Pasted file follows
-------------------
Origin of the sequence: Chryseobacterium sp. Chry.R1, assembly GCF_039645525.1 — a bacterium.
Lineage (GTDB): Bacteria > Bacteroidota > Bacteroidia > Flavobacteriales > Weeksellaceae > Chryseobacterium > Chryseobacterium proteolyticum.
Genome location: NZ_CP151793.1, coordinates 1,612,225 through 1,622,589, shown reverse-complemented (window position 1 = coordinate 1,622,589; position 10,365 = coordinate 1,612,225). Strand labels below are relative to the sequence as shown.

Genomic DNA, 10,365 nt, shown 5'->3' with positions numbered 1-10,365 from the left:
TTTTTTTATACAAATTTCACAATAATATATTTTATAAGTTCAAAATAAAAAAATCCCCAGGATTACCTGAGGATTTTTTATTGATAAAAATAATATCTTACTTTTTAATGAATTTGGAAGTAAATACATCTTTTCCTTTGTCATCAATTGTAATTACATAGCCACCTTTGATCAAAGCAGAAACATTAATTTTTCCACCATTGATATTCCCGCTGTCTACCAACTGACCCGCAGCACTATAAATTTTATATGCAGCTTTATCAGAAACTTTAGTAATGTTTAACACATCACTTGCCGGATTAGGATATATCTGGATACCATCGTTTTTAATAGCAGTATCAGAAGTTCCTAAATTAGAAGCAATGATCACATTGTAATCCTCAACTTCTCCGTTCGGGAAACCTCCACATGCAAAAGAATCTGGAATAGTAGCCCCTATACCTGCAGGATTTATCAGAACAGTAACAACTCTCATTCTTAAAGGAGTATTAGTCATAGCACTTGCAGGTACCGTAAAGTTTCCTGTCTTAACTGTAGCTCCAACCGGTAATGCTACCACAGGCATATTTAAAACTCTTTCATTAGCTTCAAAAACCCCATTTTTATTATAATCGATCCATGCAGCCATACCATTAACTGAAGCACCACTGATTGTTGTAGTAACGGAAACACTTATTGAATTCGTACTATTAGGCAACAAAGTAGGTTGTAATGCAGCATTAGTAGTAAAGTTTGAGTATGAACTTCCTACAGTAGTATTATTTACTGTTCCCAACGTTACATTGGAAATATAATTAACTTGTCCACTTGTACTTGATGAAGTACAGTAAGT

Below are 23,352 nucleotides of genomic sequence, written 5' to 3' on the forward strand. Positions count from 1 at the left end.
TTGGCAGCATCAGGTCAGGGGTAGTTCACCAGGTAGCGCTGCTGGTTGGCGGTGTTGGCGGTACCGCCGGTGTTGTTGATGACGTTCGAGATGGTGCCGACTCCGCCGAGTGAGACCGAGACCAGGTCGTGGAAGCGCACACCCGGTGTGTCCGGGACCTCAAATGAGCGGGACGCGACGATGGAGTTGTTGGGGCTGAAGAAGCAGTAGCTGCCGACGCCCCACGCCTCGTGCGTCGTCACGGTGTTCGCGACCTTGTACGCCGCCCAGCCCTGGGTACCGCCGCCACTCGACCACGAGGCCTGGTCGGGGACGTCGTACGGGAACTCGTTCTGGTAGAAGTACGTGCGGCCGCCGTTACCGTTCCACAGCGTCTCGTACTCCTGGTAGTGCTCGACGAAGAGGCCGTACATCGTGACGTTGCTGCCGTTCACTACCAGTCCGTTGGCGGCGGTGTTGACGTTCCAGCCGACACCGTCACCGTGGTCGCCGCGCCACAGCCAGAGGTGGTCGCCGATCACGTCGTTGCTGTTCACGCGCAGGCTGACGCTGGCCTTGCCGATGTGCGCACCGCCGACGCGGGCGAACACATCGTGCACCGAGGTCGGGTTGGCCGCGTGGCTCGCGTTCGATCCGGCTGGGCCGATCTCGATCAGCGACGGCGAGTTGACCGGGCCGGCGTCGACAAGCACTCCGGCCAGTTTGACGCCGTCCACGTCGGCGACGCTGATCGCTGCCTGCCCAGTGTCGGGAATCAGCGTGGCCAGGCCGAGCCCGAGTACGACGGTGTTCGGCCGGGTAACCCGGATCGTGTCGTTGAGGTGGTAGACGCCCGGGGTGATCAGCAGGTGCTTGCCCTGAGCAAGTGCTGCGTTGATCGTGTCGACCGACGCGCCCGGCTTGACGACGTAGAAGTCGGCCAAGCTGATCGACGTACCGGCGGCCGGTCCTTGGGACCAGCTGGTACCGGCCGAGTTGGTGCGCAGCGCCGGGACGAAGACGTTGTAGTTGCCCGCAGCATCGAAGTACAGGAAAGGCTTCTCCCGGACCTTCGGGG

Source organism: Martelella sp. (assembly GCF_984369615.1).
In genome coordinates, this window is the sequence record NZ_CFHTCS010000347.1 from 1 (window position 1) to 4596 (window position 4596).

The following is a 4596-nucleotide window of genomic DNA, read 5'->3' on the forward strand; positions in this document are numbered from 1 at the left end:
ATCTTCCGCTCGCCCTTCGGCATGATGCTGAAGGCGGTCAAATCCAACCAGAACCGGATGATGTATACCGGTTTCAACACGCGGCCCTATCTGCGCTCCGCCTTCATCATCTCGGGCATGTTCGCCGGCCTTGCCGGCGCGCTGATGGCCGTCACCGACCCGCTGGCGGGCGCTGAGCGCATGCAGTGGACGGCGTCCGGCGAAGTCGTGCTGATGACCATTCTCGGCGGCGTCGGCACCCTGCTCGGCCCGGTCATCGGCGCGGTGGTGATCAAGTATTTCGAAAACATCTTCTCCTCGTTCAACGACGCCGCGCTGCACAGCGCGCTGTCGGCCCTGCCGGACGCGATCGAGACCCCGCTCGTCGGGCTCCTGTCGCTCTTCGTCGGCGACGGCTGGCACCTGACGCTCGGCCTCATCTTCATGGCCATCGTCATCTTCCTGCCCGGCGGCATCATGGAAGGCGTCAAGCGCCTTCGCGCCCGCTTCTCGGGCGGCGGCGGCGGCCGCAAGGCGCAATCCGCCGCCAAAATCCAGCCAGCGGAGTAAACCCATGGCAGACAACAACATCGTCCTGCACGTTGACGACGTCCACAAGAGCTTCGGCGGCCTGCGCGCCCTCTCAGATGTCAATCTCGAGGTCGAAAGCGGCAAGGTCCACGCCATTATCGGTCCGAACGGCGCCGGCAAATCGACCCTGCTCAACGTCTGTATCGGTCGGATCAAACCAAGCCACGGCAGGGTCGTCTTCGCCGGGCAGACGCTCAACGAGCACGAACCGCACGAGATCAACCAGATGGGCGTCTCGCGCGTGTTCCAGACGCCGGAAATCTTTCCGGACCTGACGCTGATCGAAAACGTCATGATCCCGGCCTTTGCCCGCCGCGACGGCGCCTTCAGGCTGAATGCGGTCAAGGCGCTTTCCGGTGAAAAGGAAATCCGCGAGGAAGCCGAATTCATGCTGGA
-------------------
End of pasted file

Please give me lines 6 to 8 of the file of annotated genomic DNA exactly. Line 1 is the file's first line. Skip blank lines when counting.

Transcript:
Below are 23,352 nucleotides of genomic sequence, written 5' to 3' on the forward strand. Positions count from 1 at the left end.
TTGGCAGCATCAGGTCAGGGGTAGTTCACCAGGTAGCGCTGCTGGTTGGCGGTGTTGGCGGTACCGCCGGTGTTGTTGATGACGTTCGAGATGGTGCCGACTCCGCCGAGTGAGACCGAGACCAGGTCGTGGAAGCGCACACCCGGTGTGTCCGGGACCTCAAATGAGCGGGACGCGACGATGGAGTTGTTGGGGCTGAAGAAGCAGTAGCTGCCGACGCCCCACGCCTCGTGCGTCGTCACGGTGTTCGCGACCTTGTACGCCGCCCAGCCCTGGGTACCGCCGCCACTCGACCACGAGGCCTGGTCGGGGACGTCGTACGGGAACTCGTTCTGGTAGAAGTACGTGCGGCCGCCGTTACCGTTCCACAGCGTCTCGTACTCCTGGTAGTGCTCGACGAAGAGGCCGTACATCGTGACGTTGCTGCCGTTCACTACCAGTCCGTTGGCGGCGGTGTTGACGTTCCAGCCGACACCGTCACCGTGGTCGCCGCGCCACAGCCAGAGGTGGTCGCCGATCACGTCGTTGCTGTTCACGCGCAGGCTGACGCTGGCCTTGCCGATGTGCGCACCGCCGACGCGGGCGAACACATCGTGCACCGAGGTCGGGTTGGCCGCGTGGCTCGCGTTCGATCCGGCTGGGCCGATCTCGATCAGCGACGGCGAGTTGACCGGGCCGGCGTCGACAAGCACTCCGGCCAGTTTGACGCCGTCCACGTCGGCGACGCTGATCGCTGCCTGCCCAGTGTCGGGAATCAGCGTGGCCAGGCCGAGCCCGAGTACGACGGTGTTCGGCCGGGTAACCCGGATCGTGTCGTTGAGGTGGTAGACGCCCGGGGTGATCAGCAGGTGCTTGCCCTGAGCAAGTGCTGCGTTGATCGTGTCGACCGACGCGCCCGGCTTGACGACGTAGAAGTCGGCCAAGCTGATCGACGTACCGGCGGCCGGTCCTTGGGACCAGCTGGTACCGGCCGAGTTGGTGCGCAGCGCCGGGACGAAGACGTTGTAGTTGCCCGCAGCATCGAAGTACAGGAAAGGCTTCTCCCGGACCTTCGGGG

Source organism: Martelella sp. (assembly GCF_984369615.1).